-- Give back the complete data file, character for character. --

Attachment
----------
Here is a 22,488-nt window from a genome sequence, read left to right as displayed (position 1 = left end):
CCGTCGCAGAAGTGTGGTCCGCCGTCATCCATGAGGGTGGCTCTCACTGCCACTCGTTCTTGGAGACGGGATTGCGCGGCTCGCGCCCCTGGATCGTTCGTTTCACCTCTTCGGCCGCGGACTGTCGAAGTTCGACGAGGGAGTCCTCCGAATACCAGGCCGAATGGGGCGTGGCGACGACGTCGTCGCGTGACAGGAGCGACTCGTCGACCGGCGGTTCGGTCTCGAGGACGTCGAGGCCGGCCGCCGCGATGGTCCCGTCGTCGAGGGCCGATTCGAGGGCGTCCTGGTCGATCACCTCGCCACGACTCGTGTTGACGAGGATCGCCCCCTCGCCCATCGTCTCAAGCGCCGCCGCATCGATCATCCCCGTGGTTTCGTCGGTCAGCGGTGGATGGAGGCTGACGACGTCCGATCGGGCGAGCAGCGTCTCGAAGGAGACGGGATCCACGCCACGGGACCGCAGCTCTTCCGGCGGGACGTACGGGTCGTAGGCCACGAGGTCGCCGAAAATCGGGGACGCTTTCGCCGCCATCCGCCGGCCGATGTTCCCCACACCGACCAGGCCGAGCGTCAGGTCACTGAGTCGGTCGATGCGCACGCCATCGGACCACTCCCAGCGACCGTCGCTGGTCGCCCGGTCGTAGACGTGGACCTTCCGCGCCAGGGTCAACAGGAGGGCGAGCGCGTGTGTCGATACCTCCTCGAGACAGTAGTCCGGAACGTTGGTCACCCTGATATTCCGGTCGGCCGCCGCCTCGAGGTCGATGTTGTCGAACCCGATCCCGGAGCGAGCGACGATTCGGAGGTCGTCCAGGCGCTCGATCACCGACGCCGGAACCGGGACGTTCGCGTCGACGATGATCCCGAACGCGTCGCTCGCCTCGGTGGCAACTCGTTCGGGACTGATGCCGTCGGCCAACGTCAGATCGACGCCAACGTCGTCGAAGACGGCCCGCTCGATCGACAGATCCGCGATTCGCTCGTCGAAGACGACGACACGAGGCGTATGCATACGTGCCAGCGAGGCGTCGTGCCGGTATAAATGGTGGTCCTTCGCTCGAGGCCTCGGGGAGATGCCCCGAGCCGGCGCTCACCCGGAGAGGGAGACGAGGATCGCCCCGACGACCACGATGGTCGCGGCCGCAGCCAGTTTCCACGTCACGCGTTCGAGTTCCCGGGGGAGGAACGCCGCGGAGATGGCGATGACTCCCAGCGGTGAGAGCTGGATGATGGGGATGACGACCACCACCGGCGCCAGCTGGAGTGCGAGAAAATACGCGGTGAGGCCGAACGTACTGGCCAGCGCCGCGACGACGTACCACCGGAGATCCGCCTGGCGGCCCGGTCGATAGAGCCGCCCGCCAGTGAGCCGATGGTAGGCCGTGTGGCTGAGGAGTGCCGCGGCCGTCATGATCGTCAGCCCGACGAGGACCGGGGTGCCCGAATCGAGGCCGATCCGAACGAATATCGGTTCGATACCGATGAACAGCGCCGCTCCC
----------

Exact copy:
Here is a 22,488-nt window from a genome sequence, read left to right as displayed (position 1 = left end):
CCGTCGCAGAAGTGTGGTCCGCCGTCATCCATGAGGGTGGCTCTCACTGCCACTCGTTCTTGGAGACGGGATTGCGCGGCTCGCGCCCCTGGATCGTTCGTTTCACCTCTTCGGCCGCGGACTGTCGAAGTTCGACGAGGGAGTCCTCCGAATACCAGGCCGAATGGGGCGTGGCGACGACGTCGTCGCGTGACAGGAGCGACTCGTCGACCGGCGGTTCGGTCTCGAGGACGTCGAGGCCGGCCGCCGCGATGGTCCCGTCGTCGAGGGCCGATTCGAGGGCGTCCTGGTCGATCACCTCGCCACGACTCGTGTTGACGAGGATCGCCCCCTCGCCCATCGTCTCAAGCGCCGCCGCATCGATCATCCCCGTGGTTTCGTCGGTCAGCGGTGGATGGAGGCTGACGACGTCCGATCGGGCGAGCAGCGTCTCGAAGGAGACGGGATCCACGCCACGGGACCGCAGCTCTTCCGGCGGGACGTACGGGTCGTAGGCCACGAGGTCGCCGAAAATCGGGGACGCTTTCGCCGCCATCCGCCGGCCGATGTTCCCCACACCGACCAGGCCGAGCGTCAGGTCACTGAGTCGGTCGATGCGCACGCCATCGGACCACTCCCAGCGACCGTCGCTGGTCGCCCGGTCGTAGACGTGGACCTTCCGCGCCAGGGTCAACAGGAGGGCGAGCGCGTGTGTCGATACCTCCTCGAGACAGTAGTCCGGAACGTTGGTCACCCTGATATTCCGGTCGGCCGCCGCCTCGAGGTCGATGTTGTCGAACCCGATCCCGGAGCGAGCGACGATTCGGAGGTCGTCCAGGCGCTCGATCACCGACGCCGGAACCGGGACGTTCGCGTCGACGATGATCCCGAACGCGTCGCTCGCCTCGGTGGCAACTCGTTCGGGACTGATGCCGTCGGCCAACGTCAGATCGACGCCAACGTCGTCGAAGACGGCCCGCTCGATCGACAGATCCGCGATTCGCTCGTCGAAGACGACGACACGAGGCGTATGCATACGTGCCAGCGAGGCGTCGTGCCGGTATAAATGGTGGTCCTTCGCTCGAGGCCTCGGGGAGATGCCCCGAGCCGGCGCTCACCCGGAGAGGGAGACGAGGATCGCCCCGACGACCACGATGGTCGCGGCCGCAGCCAGTTTCCACGTCACGCGTTCGAGTTCCCGGGGGAGGAACGCCGCGGAGATGGCGATGACTCCCAGCGGTGAGAGCTGGATGATGGGGATGACGACCACCACCGGCGCCAGCTGGAGTGCGAGAAAATACGCGGTGAGGCCGAACGTACTGGCCAGCGCCGCGACGACGTACCACCGGAGATCCGCCTGGCGGCCCGGTCGATAGAGCCGCCCGCCAGTGAGCCGATGGTAGGCCGTGTGGCTGAGGAGTGCCGCGGCCGTCATGATCGTCAGCCCGACGAGGACCGGGGTGCCCGAATCGAGGCCGATCCGAACGAATATCGGTTCGATACCGATGAACAGCGCCGCTCCC